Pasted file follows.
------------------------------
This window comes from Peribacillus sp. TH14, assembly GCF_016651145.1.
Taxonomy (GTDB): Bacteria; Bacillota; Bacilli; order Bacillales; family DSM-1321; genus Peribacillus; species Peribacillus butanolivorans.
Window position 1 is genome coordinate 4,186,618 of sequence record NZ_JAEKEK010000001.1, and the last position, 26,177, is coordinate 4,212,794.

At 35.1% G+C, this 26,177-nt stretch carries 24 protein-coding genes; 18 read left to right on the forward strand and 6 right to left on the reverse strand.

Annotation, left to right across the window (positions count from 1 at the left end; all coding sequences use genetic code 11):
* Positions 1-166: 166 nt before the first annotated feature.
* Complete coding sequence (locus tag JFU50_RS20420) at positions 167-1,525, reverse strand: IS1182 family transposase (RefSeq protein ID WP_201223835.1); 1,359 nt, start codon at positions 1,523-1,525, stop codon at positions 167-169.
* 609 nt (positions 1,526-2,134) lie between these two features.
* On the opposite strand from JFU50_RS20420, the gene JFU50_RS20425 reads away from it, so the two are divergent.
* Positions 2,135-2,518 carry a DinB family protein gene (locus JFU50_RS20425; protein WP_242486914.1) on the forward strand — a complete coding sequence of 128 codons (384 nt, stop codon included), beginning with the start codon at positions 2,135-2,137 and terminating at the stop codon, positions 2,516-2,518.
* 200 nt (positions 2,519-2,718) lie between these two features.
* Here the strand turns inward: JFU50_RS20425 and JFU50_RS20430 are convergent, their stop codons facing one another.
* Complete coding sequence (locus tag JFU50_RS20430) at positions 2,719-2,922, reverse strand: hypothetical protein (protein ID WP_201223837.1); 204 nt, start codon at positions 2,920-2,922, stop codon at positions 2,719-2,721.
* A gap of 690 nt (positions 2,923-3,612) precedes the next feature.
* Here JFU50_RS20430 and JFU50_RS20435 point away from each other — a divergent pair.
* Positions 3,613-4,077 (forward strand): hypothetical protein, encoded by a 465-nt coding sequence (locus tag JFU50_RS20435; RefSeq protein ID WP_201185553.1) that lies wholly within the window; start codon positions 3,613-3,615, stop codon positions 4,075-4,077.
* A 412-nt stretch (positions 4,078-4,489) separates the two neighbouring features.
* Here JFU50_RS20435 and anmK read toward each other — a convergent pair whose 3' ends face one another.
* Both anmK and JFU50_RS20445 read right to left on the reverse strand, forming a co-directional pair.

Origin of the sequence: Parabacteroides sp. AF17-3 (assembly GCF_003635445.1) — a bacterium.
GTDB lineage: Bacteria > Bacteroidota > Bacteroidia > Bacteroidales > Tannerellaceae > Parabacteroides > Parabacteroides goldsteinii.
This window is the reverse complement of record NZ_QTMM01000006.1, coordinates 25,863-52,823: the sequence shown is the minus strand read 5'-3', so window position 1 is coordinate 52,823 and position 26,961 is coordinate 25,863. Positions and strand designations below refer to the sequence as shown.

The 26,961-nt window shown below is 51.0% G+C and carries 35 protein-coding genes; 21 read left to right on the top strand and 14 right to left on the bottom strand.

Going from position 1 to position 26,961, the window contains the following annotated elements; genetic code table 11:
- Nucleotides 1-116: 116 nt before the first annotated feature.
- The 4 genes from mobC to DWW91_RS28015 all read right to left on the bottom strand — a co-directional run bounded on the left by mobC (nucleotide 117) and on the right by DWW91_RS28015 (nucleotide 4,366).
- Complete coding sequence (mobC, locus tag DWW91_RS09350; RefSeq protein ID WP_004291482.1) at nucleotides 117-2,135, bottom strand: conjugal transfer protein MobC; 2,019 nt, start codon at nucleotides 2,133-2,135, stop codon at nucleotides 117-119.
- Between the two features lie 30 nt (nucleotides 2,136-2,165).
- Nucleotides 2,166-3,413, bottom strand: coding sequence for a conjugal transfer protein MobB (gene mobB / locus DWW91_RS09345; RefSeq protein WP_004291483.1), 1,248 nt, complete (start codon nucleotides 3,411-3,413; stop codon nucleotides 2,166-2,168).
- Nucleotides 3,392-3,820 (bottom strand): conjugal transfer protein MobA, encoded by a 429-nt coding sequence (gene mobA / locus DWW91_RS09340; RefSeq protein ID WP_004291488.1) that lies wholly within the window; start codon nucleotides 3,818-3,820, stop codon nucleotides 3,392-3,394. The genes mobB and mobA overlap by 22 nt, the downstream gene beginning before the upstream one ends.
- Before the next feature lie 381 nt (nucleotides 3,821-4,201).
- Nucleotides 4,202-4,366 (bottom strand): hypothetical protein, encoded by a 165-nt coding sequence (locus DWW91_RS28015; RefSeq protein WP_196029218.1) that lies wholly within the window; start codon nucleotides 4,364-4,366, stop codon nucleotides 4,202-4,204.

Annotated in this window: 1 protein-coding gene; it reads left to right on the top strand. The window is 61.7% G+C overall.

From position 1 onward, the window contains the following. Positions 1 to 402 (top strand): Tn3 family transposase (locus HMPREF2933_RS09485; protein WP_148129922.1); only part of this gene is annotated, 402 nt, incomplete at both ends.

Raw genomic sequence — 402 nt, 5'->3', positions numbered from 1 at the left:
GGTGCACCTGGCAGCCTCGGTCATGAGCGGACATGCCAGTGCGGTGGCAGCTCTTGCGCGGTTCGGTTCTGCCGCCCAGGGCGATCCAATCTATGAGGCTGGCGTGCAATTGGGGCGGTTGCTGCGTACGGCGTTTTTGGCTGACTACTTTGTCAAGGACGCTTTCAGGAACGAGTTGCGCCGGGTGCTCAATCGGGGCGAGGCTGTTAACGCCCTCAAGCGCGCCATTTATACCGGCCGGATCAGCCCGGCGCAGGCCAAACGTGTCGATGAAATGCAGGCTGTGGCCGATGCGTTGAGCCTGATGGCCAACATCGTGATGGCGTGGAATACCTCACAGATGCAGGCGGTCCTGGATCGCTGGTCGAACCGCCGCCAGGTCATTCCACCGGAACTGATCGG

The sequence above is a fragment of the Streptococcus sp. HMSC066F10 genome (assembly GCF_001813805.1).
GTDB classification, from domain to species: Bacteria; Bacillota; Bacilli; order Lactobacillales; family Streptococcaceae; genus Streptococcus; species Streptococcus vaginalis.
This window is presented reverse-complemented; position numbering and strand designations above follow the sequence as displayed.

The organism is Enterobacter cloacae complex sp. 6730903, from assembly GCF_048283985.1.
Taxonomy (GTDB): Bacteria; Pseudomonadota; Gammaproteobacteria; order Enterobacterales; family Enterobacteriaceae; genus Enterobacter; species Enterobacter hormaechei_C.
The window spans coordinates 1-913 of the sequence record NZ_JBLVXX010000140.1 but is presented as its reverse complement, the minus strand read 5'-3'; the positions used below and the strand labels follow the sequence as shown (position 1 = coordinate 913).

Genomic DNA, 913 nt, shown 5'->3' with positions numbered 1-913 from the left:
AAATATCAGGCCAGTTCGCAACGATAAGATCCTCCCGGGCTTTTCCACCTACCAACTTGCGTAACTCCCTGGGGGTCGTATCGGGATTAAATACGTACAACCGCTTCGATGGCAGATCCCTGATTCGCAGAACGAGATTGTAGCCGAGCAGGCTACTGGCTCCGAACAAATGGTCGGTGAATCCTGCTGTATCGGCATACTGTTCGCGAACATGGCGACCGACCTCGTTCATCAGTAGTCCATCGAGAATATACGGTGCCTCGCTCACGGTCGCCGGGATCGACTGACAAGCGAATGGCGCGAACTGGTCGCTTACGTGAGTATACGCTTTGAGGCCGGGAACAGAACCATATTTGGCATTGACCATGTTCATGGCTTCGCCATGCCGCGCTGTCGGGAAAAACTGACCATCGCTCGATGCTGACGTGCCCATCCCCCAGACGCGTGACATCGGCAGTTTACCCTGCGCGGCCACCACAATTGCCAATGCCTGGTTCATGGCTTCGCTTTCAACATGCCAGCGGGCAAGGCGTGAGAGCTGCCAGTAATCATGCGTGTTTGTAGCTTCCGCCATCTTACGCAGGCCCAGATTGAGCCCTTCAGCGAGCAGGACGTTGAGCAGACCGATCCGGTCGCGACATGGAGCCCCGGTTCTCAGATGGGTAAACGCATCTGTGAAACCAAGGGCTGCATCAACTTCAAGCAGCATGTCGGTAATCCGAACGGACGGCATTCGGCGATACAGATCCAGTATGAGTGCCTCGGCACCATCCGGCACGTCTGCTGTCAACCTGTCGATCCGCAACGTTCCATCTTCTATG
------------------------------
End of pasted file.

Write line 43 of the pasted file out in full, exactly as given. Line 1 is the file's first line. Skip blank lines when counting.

Genomic DNA, 913 nt, shown 5'->3' with positions numbered 1-913 from the left: